2007                $0.00084                     1.26¢

2008                $0.00088                     1.32¢

2009                $0.00093

2010                $0.00097

2011                $0.00102

2012                $0.00110

2013                $0.00120

2014                $0.00130

2015                $0.00140


Either large or small pureplay webcasters, who offer a white label or syndicated service to some third party, where the service is offered to the public under the name of the third party and not the webcaster, or for those who offer a subscription service, will have to pay at higher rates. Presumably, the theory is that such services do not make their revenues from advertising, but instead from payments by third parties or from the subscriptions by the public, and can factor in these higher costs in the amounts that they charge for such services. Essentially, royalties for those services would be paid at the same per performance rate as the broadcasters are currently paying under their settlement with SoundExchange (see our post here on those rates).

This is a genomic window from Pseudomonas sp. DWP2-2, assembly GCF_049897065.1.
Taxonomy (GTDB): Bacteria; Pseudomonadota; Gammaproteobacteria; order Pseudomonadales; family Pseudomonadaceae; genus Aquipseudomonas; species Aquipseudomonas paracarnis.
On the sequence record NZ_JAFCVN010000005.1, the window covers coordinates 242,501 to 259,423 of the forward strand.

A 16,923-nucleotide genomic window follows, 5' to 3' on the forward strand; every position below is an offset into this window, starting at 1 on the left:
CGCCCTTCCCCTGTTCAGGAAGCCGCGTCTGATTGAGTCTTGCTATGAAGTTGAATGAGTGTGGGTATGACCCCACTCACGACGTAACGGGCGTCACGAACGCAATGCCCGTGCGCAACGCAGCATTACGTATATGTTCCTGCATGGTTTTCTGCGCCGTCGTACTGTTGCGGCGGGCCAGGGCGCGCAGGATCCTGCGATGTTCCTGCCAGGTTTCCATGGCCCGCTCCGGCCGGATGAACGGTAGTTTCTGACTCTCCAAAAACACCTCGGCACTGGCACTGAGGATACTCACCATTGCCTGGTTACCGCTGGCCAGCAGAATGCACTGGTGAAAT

In sum, while far from a perfect deal that webcasters would have selected on their own, this deal does provide another option for webcasters with substantial advantages in many area to those that qualify for treatment under this deal. While no doubt the fight will continue over the standards that should be used to determine royalties in future proceedings, so that parties don’t need to enter into these after-the-fact settlements when one party has a substantial bargaining advantage with a favorable decision already in hand, SoundExchange should be credited for agreeing to reach this deal when there was no compulsion that they do so. This deal presents certainty for many webcasters – eliminating further litigation and negotiation costs while setting rates at which a class of webcasters can go on with their operations.